Background and objectives: In children, acute infection is the most common cause of visits to the emergency department. Although most of them are self-limiting, mortality due to severe bacterial infections (SBI) in developed countries is still high. When the risk of serious bacterial infection is too high to ignore, yet too low to justify admission and hospital observation, clinicians try to improve diagnostic accuracy by performing various laboratory tests. The aim of the study was to investigate whether an early inflammatory cytokine and chemokine panel can add information in diagnostics of SBI and assessment of efficacy of early therapies in hospitalized children with fever. Methods: This study included 51 children with febrile infections that were admitted to the emergency department (ED). Clinical examination and microbiological and radiological tests were used as reference standards for the definition of SBI. Study population was categorized into two groups: (1) patients with SBI (n = 21); (2) patients without SBI (n = 30). Inflammatory cytokine and chemokine panels were analyzed from the first routine blood samples at hospital admission and after 24 h. Results: Out of 12 cytokines and chemokines, only Eotaxin and granulocyte colony-stimulating factor (G-CSF) had statistically significant differences between groups at the time of inclusion. Receiver operator characteristic analysis to predict SBI showed an area under the curve (AUC) of 0.679 for G-CSF. Conclusions: Analysis of inflammatory cytokine profiles may provide additional information in early diagnostics of SBI.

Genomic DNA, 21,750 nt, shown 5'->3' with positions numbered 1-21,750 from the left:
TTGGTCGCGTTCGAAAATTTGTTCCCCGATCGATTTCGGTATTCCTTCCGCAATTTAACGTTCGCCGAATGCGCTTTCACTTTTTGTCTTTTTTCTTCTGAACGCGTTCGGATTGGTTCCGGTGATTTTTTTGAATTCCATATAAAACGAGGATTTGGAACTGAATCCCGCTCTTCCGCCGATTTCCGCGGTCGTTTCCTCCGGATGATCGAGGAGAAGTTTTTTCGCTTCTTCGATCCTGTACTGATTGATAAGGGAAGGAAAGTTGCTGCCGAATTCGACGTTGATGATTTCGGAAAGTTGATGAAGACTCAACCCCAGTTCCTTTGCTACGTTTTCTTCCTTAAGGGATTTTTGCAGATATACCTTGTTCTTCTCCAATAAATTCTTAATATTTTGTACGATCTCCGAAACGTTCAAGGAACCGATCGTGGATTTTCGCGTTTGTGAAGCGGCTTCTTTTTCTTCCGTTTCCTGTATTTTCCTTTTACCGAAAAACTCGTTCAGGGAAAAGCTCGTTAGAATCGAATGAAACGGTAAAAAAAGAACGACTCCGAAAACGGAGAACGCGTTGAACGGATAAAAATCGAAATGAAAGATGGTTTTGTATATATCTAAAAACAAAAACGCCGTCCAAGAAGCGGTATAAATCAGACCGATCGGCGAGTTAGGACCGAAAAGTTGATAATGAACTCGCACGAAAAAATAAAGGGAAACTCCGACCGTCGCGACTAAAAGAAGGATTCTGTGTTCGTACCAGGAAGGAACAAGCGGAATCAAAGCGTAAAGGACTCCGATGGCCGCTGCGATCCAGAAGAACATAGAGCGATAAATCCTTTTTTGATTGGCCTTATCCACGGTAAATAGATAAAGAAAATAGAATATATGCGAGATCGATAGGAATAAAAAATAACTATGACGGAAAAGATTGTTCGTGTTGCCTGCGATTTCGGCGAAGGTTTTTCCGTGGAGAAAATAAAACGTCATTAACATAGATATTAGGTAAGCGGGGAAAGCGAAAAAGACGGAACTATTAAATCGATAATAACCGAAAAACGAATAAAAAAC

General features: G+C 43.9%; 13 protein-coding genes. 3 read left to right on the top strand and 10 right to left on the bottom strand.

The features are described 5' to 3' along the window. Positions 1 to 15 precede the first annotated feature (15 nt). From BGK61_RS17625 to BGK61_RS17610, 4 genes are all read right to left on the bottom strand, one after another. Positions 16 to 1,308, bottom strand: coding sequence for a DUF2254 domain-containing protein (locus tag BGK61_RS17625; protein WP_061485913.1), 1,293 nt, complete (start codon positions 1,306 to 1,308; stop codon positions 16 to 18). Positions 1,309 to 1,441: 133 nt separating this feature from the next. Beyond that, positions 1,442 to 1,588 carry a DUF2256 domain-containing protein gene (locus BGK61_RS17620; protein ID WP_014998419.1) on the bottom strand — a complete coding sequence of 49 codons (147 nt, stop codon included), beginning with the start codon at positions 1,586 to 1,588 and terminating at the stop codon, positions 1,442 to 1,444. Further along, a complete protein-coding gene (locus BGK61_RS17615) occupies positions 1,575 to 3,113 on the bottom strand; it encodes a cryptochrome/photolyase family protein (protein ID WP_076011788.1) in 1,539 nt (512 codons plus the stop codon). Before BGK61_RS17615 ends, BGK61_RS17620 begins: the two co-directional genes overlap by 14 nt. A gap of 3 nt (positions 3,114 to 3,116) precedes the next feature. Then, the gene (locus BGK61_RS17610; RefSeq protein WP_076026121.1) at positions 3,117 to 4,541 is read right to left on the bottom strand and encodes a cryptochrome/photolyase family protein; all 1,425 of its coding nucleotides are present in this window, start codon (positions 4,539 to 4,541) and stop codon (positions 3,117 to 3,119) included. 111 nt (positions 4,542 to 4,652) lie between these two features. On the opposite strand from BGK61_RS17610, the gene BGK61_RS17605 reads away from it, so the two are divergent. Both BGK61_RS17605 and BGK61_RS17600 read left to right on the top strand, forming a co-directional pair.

- Serious bacterial infection
Field of Science*
- 3.2 Clinical medicine
- 1.1. Scientific article indexed in Web of Science and/or Scopus database